This is my 9th (and second to last) post in a special series that I am calling “The Color of Water.” In this series, I am exploring the history of Jim Crow and North Carolina’s coastal waters, including the state’s forgotten history of all-white beaches, “sundown towns,” and racially exclusive resort communities. Today—civil rights activists take on Jim Crow swimming pools and the beaches.
I am still re-playing scenes in my mind from Roger W. Woodbury’s account of the last days of the Civil War on the North Carolina coast. I found his journal yesterday a long way from home—at Norlin Library's Archives and Special Collections Department at the University of Colorado at Boulder.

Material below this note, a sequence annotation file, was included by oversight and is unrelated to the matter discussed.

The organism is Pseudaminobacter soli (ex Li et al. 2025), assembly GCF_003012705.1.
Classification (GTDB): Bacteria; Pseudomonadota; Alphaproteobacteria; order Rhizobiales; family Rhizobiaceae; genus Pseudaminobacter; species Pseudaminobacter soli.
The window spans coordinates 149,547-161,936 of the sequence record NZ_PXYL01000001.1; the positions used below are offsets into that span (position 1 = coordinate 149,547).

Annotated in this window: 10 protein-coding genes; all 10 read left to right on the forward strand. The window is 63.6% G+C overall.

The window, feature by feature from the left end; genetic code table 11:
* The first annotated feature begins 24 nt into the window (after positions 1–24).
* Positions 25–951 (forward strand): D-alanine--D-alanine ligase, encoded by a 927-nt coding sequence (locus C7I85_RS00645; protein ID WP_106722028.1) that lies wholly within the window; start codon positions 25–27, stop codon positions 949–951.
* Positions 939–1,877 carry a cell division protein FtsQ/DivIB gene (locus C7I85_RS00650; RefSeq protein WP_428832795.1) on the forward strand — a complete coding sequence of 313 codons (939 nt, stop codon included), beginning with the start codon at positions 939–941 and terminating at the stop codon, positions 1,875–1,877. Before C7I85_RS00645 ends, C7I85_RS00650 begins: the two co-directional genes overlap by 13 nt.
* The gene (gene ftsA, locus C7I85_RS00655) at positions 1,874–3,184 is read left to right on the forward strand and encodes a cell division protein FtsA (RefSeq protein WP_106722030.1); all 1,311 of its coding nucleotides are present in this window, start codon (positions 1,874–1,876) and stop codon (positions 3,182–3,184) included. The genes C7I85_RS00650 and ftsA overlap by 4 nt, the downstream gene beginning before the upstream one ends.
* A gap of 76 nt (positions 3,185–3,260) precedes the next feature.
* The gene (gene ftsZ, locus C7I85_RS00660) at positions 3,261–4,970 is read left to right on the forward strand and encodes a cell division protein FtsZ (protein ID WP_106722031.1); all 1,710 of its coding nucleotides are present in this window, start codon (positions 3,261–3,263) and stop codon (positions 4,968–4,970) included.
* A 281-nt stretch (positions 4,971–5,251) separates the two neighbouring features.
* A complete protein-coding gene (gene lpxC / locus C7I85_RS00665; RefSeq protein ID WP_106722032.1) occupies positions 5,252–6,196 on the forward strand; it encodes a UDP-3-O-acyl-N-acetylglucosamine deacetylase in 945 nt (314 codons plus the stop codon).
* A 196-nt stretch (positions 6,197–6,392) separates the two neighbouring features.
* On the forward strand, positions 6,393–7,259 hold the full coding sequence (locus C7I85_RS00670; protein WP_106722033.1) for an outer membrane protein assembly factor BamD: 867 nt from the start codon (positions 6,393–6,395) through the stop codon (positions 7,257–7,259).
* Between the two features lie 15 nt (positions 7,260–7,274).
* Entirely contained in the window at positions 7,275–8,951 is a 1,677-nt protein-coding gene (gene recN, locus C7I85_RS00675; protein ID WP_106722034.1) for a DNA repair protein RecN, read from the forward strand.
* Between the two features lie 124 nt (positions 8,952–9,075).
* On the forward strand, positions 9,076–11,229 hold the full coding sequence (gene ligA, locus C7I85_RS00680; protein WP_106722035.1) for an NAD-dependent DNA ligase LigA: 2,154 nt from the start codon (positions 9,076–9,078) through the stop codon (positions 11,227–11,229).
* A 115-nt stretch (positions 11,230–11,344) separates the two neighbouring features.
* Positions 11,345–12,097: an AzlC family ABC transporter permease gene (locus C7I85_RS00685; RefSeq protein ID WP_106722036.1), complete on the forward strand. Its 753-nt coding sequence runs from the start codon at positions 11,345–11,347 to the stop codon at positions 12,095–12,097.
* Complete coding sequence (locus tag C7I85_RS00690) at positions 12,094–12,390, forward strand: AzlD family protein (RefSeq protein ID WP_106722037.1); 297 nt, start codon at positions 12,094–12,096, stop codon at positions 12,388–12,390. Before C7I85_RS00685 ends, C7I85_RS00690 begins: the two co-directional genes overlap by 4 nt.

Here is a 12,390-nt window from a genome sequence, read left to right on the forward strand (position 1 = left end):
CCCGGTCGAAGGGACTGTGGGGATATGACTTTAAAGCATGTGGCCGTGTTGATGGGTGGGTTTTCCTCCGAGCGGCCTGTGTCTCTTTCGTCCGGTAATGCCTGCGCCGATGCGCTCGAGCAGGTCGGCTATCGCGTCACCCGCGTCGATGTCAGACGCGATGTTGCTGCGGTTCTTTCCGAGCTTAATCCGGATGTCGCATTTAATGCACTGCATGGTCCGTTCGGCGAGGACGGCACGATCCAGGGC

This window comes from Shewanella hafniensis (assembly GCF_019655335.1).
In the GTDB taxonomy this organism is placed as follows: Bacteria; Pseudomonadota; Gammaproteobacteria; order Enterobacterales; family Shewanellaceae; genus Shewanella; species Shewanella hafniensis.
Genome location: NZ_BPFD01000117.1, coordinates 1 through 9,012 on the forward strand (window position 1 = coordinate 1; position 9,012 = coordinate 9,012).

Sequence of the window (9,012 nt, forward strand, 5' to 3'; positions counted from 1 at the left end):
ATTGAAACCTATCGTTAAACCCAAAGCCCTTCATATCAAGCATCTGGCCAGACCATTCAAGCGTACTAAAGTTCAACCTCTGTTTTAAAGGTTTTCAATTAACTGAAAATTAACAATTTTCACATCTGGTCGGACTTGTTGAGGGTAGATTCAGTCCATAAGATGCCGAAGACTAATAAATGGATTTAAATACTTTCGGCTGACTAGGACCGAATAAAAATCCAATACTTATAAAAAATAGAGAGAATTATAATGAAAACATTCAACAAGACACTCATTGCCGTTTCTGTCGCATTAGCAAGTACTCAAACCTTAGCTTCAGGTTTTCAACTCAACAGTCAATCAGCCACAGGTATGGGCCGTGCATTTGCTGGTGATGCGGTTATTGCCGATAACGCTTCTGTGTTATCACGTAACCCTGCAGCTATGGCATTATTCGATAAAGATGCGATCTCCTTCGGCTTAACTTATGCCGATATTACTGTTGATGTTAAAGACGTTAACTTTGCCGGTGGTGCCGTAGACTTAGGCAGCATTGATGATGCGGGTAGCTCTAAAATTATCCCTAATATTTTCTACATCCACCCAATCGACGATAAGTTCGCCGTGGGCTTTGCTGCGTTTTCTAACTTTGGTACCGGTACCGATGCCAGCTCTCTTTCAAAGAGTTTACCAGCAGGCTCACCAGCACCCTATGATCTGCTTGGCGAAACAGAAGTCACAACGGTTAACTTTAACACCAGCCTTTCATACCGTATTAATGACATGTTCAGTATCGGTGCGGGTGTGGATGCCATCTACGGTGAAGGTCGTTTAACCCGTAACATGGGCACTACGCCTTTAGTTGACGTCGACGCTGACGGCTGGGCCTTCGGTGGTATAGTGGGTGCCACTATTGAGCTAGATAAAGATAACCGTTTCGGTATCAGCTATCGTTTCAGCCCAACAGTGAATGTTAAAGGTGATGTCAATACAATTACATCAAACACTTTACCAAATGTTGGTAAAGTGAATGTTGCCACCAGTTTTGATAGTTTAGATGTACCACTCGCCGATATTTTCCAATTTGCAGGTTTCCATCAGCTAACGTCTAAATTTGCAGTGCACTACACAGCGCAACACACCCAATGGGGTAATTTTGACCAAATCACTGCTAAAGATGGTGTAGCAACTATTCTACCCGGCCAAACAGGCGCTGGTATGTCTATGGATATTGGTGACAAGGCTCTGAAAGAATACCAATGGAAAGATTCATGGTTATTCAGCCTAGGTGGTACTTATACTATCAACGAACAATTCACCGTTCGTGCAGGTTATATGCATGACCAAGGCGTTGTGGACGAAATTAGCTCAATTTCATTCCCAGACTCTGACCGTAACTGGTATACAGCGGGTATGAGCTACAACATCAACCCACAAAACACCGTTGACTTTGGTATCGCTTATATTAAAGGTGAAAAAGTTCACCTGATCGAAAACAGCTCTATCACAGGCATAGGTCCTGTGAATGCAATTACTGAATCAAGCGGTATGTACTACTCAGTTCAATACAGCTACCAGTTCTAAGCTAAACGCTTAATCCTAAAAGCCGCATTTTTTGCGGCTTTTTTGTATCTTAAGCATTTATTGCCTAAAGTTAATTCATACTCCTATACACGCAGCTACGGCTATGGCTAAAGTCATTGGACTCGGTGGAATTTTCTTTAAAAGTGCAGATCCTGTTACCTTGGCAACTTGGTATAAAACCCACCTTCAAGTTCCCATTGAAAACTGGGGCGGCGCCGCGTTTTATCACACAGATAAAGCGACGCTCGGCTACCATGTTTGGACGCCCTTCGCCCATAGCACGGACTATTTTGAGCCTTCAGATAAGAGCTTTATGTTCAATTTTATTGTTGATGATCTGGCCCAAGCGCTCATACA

A sign of the KKK’s public acceptance was that many Klansmen no longer hid behind their cloaks. Klan membership was often an open secret, sometimes widely known and even boasted. Klan activists posted signs in local businesses and public streets announcing recruitment rallies and advertised them in the local newspapers, such as the Greenville Daily Reflector and the Kinston Daily News.